Computer Color Theory

This is actually not so much an art project, but a way of incorporating technology into your lessons. I had been doing a color theory unit with my grade 2's and that week for our computer time, I decided we would play around in KidPix* and teach the students about more color theory.

(*If you don't have KidPix, Paint also works)

Whether you are in KidPix or Paint, all students should be following along with you. I was lucky and had my computer screen projected on a big screen for all the students to follow along. Adjust your lesson plan according to the technology you have available to you. The students were following along and everyone should have a tool for making solid rectangles selected.

We began with making a red square. I then asked the students what the complimentary color of red was? (Green) We then drew a green square in the middle of the red square.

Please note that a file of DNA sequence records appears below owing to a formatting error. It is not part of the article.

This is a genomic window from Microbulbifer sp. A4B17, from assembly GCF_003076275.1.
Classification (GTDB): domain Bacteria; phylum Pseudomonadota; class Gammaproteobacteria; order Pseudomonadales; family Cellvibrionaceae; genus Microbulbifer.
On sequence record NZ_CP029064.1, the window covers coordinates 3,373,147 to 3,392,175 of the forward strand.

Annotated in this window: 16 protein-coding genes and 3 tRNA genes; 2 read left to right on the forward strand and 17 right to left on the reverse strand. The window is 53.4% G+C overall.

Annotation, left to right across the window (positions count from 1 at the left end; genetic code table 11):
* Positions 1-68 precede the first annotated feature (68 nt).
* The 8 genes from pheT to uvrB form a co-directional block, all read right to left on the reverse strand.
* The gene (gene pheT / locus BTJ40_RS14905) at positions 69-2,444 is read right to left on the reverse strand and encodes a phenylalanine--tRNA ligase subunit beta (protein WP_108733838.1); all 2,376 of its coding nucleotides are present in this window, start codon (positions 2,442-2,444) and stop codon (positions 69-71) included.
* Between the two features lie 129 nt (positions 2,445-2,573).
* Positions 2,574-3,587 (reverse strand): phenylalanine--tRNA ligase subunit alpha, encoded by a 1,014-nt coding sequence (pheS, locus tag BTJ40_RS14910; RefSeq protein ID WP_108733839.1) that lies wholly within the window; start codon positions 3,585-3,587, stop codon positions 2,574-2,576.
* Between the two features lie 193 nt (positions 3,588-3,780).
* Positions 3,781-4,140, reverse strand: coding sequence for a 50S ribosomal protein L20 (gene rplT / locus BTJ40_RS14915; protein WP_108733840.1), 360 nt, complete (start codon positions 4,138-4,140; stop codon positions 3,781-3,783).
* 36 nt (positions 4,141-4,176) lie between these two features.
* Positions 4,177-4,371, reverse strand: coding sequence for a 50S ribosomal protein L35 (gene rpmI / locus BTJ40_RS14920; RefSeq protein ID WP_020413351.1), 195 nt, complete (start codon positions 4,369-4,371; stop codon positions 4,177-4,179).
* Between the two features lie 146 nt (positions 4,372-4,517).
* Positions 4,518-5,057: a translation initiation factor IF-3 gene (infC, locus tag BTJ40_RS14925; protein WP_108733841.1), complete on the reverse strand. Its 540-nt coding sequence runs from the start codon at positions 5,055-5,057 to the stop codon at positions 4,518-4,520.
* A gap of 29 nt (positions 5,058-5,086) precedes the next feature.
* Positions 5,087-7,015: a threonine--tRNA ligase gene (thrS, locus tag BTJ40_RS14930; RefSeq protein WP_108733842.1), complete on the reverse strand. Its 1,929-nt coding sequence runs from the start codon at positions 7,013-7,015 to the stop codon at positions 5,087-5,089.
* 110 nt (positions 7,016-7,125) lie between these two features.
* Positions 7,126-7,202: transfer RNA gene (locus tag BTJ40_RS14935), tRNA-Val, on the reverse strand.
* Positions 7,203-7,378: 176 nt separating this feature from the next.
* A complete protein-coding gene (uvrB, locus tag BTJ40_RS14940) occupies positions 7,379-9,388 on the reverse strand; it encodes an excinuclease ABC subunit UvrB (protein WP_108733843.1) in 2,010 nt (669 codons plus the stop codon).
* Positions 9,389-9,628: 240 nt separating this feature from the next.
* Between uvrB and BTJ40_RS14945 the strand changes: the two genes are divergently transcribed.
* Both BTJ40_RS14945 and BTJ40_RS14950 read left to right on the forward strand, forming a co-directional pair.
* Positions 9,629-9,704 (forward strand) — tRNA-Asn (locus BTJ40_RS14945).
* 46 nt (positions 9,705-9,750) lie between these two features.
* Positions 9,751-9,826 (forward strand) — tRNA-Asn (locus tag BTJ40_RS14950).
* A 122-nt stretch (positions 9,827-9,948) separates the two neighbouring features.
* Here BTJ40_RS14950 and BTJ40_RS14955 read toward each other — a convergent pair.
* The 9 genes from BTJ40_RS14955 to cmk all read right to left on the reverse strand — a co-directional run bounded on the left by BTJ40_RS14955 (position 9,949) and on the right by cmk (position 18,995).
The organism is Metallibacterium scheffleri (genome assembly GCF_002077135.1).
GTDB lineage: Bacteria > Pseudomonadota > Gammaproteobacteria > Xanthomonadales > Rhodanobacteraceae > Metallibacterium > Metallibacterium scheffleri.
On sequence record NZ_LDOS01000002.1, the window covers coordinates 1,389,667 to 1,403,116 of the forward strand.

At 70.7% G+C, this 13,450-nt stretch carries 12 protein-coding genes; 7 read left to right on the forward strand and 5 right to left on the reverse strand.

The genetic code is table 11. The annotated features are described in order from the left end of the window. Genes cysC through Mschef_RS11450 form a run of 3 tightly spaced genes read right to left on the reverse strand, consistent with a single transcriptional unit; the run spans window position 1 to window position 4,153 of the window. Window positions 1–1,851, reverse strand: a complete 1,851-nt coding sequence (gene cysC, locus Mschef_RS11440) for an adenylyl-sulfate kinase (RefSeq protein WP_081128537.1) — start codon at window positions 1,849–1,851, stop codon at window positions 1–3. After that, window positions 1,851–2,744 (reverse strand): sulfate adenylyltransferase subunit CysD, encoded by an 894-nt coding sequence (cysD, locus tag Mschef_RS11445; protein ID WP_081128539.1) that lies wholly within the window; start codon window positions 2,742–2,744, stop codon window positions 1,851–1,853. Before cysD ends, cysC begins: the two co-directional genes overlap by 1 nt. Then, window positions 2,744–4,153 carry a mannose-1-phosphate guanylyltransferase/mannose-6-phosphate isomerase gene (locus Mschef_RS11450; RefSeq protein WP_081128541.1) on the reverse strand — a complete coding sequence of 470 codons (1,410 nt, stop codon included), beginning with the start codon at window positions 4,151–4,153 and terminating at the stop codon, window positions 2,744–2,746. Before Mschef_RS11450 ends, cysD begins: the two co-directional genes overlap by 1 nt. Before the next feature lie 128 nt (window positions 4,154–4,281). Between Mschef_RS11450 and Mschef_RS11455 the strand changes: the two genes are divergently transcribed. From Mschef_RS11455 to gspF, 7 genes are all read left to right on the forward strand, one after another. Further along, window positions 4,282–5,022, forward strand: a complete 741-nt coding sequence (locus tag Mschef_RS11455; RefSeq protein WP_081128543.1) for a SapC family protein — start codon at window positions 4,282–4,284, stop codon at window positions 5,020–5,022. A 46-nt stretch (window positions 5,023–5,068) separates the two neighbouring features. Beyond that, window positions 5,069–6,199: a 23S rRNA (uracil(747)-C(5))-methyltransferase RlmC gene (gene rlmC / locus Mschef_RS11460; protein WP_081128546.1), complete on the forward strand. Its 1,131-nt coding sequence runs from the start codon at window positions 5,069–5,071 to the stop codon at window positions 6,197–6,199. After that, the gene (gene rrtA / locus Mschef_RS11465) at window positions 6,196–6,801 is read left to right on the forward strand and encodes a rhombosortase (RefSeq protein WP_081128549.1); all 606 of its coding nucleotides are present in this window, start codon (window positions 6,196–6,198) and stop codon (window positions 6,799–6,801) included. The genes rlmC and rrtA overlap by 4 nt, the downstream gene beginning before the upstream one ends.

I told the students that complimentary colors like each other so much, that they tend to vibrate when they are next to each other. I told the students to test out my theory by staring at their square....are their eyes going funny? We then made the inverse of the red/green square right below it.

Does the green/red square do something different to your eyes than the red/green square?

We then continued and made all the other complimentary squares - yellow/purple and blue/orange.

From there, we saved these into the students folders, but you could print them off and put them in the students portfolios.

Next we moved on to talking about MONOCHROMATIC. I told the students that monochromatic means a drawing or a painting is done in all the same color - just different lightness and darkness of that color.

I then very quickly drew a picture in paint using monochromatic colors to demonstrate.

I then gave the students some free time to draw their own monochromatic painting. It didn't have to be an actual picture, it could be just abstract shapes. My only stipulation was that they choose ONE color and then use all different shades of that color to make the painting.